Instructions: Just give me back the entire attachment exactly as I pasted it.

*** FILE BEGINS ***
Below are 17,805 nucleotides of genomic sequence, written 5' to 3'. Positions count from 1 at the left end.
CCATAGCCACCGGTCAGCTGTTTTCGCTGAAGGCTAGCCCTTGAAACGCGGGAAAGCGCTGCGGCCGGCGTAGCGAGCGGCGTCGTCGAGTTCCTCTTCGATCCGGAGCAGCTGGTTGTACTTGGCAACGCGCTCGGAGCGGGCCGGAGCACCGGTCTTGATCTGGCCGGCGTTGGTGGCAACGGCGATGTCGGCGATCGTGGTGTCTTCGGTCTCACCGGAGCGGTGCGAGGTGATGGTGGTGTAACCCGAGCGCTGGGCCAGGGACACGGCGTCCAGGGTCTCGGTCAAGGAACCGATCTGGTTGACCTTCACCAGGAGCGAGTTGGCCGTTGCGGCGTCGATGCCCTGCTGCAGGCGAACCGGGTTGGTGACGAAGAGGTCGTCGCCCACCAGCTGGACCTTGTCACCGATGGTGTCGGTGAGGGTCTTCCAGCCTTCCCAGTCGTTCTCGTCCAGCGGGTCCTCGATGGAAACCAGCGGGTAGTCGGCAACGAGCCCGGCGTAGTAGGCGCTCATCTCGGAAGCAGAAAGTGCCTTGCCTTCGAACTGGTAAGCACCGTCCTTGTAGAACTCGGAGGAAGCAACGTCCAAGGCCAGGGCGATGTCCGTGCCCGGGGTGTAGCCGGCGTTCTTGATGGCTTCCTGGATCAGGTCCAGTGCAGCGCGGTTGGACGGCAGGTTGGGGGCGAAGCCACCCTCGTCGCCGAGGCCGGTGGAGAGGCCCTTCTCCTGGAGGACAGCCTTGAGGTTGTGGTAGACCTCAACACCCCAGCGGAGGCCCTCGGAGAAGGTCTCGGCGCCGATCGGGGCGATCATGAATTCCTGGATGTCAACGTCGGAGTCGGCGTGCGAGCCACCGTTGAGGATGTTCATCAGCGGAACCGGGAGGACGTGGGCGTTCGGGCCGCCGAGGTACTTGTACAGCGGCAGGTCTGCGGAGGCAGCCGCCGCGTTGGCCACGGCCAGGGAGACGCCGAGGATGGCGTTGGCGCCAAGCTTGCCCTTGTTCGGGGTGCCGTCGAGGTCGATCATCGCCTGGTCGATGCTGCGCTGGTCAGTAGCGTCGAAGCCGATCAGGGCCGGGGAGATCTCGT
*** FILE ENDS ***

Below are 17,805 nucleotides of genomic sequence, written 5' to 3'. Positions count from 1 at the left end.
CCATAGCCACCGGTCAGCTGTTTTCGCTGAAGGCTAGCCCTTGAAACGCGGGAAAGCGCTGCGGCCGGCGTAGCGAGCGGCGTCGTCGAGTTCCTCTTCGATCCGGAGCAGCTGGTTGTACTTGGCAACGCGCTCGGAGCGGGCCGGAGCACCGGTCTTGATCTGGCCGGCGTTGGTGGCAACGGCGATGTCGGCGATCGTGGTGTCTTCGGTCTCACCGGAGCGGTGCGAGGTGATGGTGGTGTAACCCGAGCGCTGGGCCAGGGACACGGCGTCCAGGGTCTCGGTCAAGGAACCGATCTGGTTGACCTTCACCAGGAGCGAGTTGGCCGTTGCGGCGTCGATGCCCTGCTGCAGGCGAACCGGGTTGGTGACGAAGAGGTCGTCGCCCACCAGCTGGACCTTGTCACCGATGGTGTCGGTGAGGGTCTTCCAGCCTTCCCAGTCGTTCTCGTCCAGCGGGTCCTCGATGGAAACCAGCGGGTAGTCGGCAACGAGCCCGGCGTAGTAGGCGCTCATCTCGGAAGCAGAAAGTGCCTTGCCTTCGAACTGGTAAGCACCGTCCTTGTAGAACTCGGAGGAAGCAACGTCCAAGGCCAGGGCGATGTCCGTGCCCGGGGTGTAGCCGGCGTTCTTGATGGCTTCCTGGATCAGGTCCAGTGCAGCGCGGTTGGACGGCAGGTTGGGGGCGAAGCCACCCTCGTCGCCGAGGCCGGTGGAGAGGCCCTTCTCCTGGAGGACAGCCTTGAGGTTGTGGTAGACCTCAACACCCCAGCGGAGGCCCTCGGAGAAGGTCTCGGCGCCGATCGGGGCGATCATGAATTCCTGGATGTCAACGTCGGAGTCGGCGTGCGAGCCACCGTTGAGGATGTTCATCAGCGGAACCGGGAGGACGTGGGCGTTCGGGCCGCCGAGGTACTTGTACAGCGGCAGGTCTGCGGAGGCAGCCGCCGCGTTGGCCACGGCCAGGGAGACGCCGAGGATGGCGTTGGCGCCAAGCTTGCCCTTGTTCGGGGTGCCGTCGAGGTCGATCATCGCCTGGTCGATGCTGCGCTGGTCAGTAGCGTCGAAGCCGATCAGGGCCGGGGAGATCTCGT